(a) were not before the Minister when the Minister made the decision under section 65; and
(b) the Authority considers may be relevant.
(2) The Immigration Assessment Authority does not have a duty to get, request or accept, any new information whether the Authority is requested to do so by a referred applicant or by any other person, or in any other circumstances.
(3) Without limiting subsection (1), the Immigration Assessment Authority may invite a person, orally or in writing, to give new information:
(a) in writing; or
(b) at an interview, whether conducted in person, by telephone or in any other way.
473DD Considering new information in exceptional circumstances
For the purposes of making a decision in relation to a fast track reviewable decision, the Immigration Assessment Authority must not consider any new information unless:
(a) the Authority is satisfied that there are exceptional circumstances to justify considering the new information; and
(b) the referred applicant satisfies the Authority that, in relation to any new information given, or proposed to be given, to the Authority by the referred applicant, the new information:
(i) was not, and could not have been, provided to the Minister before the Minister made the decision under section 65; or
(ii) is credible personal information which was not previously known and, had it been known, may have affected the consideration of the referred applicant’s claims.
10 The appellant provided a statutory declaration to the Authority, relevantly containing the following information:
Recently CID officers approached my parents’ home and asked about my whereabouts. My sister answered the CID officers that I am in a foreign country. The CID officers warned my parents and my sister that they want to know the correct details about myself. The CID officers told them that I will be detained and arrested as soon as I return back to Sri Lanka. My parents are very afraid of the CID enquiries and informed me that it is not safe for me to return back to Sri Lanka as the CID officers are enquiring about me. My family is in the CID watch list and under pressure now. If I return back to Sri Lanka, it will enhance the problems and I will be arrested, detained and then will be killed.
11 In an accompanying written submission the appellant’s migration agent asserted that the delegate had breached an obligation imposed by s 54 of the Act to consider all of the information before it, and an obligation imposed by s 57 of the Act to give certain information to the appellant and provide him with an opportunity to comment on it. The agent submitted that the events referred to in the statutory declaration had occurred recently and so could not have been provided before the delegate’s decision. The agent submitted the recent visit made by the CID to the appellant’s family home showed that he was a person of present interest to the Sri Lankan authorities, including because of his brothers’ associations with the LTTE. The agent submitted that the new information was very important to the appellant’s claims for protection.
12 In its written decision record, the Authority said that the information about the recent CID visit was not before the delegate and was “new information”. It nonetheless refused to consider the new information for the following reasons:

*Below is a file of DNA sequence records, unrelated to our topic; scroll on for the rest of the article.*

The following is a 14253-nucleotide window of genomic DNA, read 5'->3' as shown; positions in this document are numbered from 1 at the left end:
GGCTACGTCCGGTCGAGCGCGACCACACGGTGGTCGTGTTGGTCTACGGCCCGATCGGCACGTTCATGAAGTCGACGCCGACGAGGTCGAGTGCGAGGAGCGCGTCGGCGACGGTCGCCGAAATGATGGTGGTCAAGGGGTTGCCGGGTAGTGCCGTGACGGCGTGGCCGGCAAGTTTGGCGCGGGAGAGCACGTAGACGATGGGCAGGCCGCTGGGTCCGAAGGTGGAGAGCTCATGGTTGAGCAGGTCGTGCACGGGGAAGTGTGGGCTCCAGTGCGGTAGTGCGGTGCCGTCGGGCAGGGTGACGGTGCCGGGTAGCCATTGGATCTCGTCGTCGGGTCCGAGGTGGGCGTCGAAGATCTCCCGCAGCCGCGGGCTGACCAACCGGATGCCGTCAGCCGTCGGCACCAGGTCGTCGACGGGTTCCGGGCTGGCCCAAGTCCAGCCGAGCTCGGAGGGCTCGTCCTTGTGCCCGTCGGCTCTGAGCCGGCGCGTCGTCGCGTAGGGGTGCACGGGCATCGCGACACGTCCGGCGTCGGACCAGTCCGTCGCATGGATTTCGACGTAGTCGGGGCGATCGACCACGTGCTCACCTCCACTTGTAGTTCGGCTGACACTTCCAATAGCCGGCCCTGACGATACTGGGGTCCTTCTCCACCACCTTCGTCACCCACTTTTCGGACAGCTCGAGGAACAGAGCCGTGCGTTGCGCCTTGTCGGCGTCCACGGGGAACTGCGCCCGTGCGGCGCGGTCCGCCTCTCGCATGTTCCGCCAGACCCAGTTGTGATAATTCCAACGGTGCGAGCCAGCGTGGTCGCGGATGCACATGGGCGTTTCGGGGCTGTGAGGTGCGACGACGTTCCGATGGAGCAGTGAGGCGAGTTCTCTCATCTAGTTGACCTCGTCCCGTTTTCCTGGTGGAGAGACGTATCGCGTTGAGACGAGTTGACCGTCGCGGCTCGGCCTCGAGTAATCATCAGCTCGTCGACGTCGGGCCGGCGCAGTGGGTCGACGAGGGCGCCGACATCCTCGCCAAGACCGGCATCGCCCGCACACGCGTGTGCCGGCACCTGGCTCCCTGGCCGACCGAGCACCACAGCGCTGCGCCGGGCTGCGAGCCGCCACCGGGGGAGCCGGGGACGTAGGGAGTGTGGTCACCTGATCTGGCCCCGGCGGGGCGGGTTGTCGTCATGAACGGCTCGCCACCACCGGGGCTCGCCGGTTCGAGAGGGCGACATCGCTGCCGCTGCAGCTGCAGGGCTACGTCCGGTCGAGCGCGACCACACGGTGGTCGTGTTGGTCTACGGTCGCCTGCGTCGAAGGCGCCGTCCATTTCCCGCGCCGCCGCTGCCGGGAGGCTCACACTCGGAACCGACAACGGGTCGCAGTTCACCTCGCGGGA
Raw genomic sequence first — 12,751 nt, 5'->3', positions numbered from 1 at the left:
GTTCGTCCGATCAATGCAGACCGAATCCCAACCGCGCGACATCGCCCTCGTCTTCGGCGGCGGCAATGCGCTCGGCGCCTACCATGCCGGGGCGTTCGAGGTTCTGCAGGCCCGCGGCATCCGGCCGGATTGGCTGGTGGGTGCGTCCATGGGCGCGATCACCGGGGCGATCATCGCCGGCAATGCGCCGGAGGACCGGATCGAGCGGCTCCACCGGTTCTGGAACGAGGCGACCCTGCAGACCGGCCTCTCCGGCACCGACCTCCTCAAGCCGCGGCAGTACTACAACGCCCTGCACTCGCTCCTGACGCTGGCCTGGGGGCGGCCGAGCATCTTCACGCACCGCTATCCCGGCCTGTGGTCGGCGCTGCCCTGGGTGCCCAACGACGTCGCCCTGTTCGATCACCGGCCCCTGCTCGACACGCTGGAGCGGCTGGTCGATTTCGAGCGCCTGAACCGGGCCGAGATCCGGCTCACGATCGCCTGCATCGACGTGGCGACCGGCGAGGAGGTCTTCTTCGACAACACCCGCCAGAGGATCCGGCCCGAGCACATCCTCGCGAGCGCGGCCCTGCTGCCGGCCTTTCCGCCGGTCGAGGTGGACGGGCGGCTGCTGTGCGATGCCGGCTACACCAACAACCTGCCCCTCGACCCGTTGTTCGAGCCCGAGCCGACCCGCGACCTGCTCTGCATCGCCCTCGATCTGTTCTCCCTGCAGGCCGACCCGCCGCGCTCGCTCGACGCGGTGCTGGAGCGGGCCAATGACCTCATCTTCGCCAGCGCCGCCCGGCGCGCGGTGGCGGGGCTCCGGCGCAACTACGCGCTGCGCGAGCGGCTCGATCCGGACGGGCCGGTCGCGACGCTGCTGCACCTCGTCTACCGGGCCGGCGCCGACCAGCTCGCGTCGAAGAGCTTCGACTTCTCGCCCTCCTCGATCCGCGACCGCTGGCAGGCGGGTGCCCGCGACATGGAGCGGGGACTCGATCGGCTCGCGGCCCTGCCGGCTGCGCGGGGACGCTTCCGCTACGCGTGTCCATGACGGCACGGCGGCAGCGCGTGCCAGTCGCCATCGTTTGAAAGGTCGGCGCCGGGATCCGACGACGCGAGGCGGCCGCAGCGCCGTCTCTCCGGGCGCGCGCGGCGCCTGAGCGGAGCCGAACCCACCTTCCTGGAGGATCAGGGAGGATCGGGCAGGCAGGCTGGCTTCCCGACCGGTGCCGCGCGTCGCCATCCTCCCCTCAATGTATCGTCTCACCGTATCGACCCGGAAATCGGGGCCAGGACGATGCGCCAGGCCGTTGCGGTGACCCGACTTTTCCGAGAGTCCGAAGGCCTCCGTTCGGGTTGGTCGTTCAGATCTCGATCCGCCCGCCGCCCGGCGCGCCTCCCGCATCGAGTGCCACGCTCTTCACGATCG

6. The applicant’s representative submits that the new information relates to matters that occurred only recently and could not therefore have been provided to the delegate before the decision was made. The representative also submits there are exceptional circumstances to consider the new information as the applicant was denied procedural fairness because the delegate breached sections 54 and 57 of the Act by not having regard to all the material before him and by not providing the applicant with an opportunity to provide comments on his perceived links to the Liberation Tigers of Tamil Eelam (LTTE). Having regard to the terms of Part 7AA of the Act I do not accept that the delegate breached either section 54 or section 57 of the Act.
7. The applicant does not state when the CID came to his home and asked about his whereabouts only that it occurred recently. On that basis I am prepared to accept that the new information could not have been provided before the date of the decision. However, I note the following about the new information. Firstly, the information provided by the applicant about the claimed visit by the CID is in the most general of terms. He claimed they wanted to know ‘the correct details’ about him and that he would be detained and arrested as soon as he returned. However, he does not state why he would be arrested and in my view, if he was of such interest to the CID, I would expect them to tell his family the basis for their interest and intention to detain and arrest him. Secondly and relatedly, the applicant did not leave Sri Lanka while under investigation or formal reporting conditions and the most recent interactions he claimed he had with the CID concerned his identification of a person wanted for theft. In the absence of any interest by the authorities in him personally in the intervening period, there would appear to be no basis for the sudden escalation of interest in the applicant. Thirdly, in the written statement submitted with his SHEV application, he did not claim that any member of his family had experienced interest from the authorities because of him either while he was living in Sri Lanka or subsequently. It is, in my view, inherently implausible that the Sri Lankan authorities would suddenly escalate their interest in the applicant, some five years later. I further note the coincidence of this claim being made one month after the delegate’s decision. The applicant has not satisfied me that s.473DD(b) is met nor am I satisfied that exceptional circumstances exist to justify considering the new information.